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DIGEST Two employees of the Environmental Protection Agency (EPA) were assigned temporary duty to conduct training sessions in a city which is considered to be within EPA's local travel area of a 50-mile radius from their official duty station. DECISION The Environmental Protection Agency (EPA) requests a decision as to whether it may allow the per diem claims of two employees whose temporary duty location is considered to be within EPA's local travel area of a 50-mile radius from their official duty station.[1] For the following reasons. The employees stayed at a hotel which was within the city limits of Olympia. Was outside a 50-mile radius from their official duty station in Seattle. Was outside of the 50-mile radius from their official duty station.

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Matter of: EPA Region 10 - Per Diem for Local Travel File: B-256744 Date: August 25, 1994

DIGEST

DECISION

In September 1993, the EPA assigned two employees of its office in Seattle, Washington, to temporary duty in Olympia, Washington, to provide indoor air quality training to state and local officials. The first and second level supervisors of these employees signed their travel authorizations which approved a per diem allowance, consisting of lodging and meals and incidental expenses, for their temporary duty period in Olympia, Washington. The employees stayed at a hotel which was within the city limits of Olympia, Washington, but was outside a 50-mile radius from their official duty station in Seattle, Washington.

With certain exceptions not relevant here, EPA policy considers a 50-mile radius from an employee's official duty station as the local travel area or as "short-distance travel."[2] Within this local travel area, EPA employees may not generally receive any per diem allowance, but may be reimbursed for their transportation expenses. In the instant case, a circle with a 50-mile radius from Seattle cuts through the city limits of Olympia, but the employees stayed at a hotel which, although within the city limits of Olympia, was outside of the 50-mile radius from their official duty station.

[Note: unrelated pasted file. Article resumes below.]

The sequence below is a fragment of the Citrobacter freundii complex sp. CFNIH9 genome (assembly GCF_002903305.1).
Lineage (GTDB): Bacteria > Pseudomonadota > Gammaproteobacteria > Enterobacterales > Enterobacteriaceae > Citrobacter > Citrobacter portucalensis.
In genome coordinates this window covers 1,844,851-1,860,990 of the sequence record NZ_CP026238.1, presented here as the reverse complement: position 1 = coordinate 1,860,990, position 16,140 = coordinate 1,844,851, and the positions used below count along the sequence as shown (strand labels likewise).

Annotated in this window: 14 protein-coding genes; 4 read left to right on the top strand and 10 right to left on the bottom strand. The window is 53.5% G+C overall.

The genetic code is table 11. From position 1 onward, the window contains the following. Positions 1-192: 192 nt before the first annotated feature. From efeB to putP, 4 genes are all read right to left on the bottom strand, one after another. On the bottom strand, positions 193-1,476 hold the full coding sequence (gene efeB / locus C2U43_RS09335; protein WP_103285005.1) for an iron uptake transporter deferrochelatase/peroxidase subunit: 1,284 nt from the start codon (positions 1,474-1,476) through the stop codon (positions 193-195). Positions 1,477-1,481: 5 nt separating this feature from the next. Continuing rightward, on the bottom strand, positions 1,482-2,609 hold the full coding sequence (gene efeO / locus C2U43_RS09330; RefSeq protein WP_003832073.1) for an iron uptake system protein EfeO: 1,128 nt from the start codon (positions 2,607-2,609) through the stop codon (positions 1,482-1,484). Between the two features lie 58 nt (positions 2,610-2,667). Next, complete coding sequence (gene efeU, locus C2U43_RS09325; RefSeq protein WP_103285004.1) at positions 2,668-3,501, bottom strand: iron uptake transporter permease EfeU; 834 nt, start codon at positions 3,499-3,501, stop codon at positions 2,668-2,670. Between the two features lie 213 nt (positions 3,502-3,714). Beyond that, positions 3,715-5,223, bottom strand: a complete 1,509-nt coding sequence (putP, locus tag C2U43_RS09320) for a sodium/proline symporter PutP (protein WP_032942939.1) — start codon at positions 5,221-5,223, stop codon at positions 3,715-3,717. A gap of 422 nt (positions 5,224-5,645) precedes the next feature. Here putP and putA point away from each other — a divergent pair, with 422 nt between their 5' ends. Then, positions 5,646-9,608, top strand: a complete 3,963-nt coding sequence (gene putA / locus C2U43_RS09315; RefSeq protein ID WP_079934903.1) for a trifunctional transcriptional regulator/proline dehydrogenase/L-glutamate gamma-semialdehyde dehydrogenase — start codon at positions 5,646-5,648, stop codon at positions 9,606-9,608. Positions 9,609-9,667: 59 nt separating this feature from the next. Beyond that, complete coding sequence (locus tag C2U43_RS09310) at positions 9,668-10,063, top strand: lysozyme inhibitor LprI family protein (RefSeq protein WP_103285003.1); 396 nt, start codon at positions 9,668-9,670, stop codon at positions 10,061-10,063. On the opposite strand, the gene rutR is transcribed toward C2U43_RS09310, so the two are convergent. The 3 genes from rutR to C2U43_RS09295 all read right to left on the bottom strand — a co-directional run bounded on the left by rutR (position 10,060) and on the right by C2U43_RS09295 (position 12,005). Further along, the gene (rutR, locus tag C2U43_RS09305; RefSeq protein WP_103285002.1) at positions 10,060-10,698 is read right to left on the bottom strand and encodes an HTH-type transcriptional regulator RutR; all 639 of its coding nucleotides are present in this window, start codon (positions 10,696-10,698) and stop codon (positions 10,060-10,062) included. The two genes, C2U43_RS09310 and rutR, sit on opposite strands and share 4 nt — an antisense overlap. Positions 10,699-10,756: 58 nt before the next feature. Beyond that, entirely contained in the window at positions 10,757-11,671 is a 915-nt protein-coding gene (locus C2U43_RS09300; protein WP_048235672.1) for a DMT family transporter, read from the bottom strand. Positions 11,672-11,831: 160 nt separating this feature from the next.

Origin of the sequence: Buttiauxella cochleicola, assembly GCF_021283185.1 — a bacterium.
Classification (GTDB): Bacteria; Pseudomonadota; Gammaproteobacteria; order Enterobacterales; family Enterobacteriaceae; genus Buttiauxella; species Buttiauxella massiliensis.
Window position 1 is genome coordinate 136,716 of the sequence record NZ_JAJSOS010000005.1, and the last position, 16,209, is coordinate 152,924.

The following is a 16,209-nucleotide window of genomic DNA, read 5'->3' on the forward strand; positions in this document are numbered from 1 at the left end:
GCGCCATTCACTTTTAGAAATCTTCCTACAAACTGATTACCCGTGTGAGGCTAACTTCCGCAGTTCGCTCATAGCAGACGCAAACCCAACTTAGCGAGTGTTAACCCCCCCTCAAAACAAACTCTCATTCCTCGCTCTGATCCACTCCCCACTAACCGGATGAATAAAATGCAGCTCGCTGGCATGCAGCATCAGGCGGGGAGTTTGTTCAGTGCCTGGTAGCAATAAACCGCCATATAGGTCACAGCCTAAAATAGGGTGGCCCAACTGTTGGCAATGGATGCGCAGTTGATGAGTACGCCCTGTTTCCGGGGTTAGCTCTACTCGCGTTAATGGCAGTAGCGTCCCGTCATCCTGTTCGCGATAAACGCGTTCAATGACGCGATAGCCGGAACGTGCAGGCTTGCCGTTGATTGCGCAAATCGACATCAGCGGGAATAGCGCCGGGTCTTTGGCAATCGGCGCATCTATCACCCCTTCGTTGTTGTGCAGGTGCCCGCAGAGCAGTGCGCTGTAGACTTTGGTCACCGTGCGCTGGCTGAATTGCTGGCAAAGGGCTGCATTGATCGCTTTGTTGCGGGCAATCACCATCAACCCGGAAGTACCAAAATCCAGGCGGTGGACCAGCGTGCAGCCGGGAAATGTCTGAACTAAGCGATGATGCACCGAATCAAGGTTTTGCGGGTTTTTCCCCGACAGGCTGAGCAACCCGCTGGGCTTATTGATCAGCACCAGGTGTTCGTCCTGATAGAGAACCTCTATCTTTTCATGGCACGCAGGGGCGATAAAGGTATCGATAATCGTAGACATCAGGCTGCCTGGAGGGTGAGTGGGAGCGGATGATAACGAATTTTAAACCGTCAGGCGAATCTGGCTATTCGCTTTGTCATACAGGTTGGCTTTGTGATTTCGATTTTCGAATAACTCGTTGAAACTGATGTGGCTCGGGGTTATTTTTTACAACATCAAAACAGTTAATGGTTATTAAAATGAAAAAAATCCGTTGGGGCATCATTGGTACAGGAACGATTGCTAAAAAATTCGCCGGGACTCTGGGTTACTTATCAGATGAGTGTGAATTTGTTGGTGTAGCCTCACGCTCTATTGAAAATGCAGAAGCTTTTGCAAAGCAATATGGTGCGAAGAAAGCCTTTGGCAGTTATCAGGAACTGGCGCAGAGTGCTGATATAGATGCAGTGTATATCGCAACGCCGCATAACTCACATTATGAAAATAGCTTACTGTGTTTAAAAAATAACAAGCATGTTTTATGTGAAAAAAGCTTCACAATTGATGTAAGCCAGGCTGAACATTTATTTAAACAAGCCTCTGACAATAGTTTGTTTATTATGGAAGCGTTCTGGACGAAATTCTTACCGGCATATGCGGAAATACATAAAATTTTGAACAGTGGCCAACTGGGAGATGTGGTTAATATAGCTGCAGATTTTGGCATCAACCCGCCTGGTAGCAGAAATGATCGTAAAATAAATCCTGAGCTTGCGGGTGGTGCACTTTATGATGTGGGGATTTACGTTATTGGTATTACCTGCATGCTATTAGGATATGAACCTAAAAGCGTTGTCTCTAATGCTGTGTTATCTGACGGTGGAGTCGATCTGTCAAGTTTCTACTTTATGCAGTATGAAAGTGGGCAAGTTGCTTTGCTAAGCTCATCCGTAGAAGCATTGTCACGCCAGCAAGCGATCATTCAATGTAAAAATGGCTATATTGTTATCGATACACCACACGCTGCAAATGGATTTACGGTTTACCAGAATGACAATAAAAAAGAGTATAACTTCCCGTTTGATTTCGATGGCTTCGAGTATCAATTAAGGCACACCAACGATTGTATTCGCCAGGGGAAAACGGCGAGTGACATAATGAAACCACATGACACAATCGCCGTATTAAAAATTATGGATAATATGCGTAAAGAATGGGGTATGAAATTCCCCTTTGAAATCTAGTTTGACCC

EPA Comptroller Policy Announcement No. 89-02 states that "[e]ach SFO [Servicing Financial Office] is responsible for defining the cities, towns, and/or counties which are included in the 50-mile radius area for their Region." In conjunction with that policy the regional EPA financial office in Seattle established the local travel area to include Olympia, Washington. EPA's policy also provides that the Regional Administrator may waive the local travel rule for certain training sessions or meetings. However, EPA policy also prohibits granting a waiver for local travel reimbursement if the training sessions or meetings are sponsored by the EPA, as those in the instant case were.

Under the Federal Travel Regulation (FTR), 41 C.F.R. Sec. 301-7.5(a) (1994), an agency generally has broad discretion to authorize a per diem allowance for temporary duty travel a short distance from an employee's official duty station in appropriate circumstances so long as the temporary duty site is not at or within the vicinity of the employee's residence. See e.g., Greg Snyder, B-252836, Aug. 4, 1993. However, where an agency has specifically limited its discretion by regulation, as EPA has done, it may not disregard its own regulation which sets the criteria for reimbursement in particular circumstances.[3]

Accordingly, the two employees' claims may not be allowed.

1. This request was submitted by Mr. Donald K. Larsen, Chief, Comptroller Branch, EPA, Seattle, Washington. Reference MD-149.

2. See EPA Comptroller Policy Announcement No. 89-02 (Feb. 27, 1989). See also Federal Travel Regulation 41 C.F.R. Secs. 301-1.3(c)(4) and 301-7.5(a) (1993).

3. The fact that the hotel was actually outside the 50-mile radius is immaterial because the agency had determined that Olympia is within the local travel area and the hotel is in Olympia.

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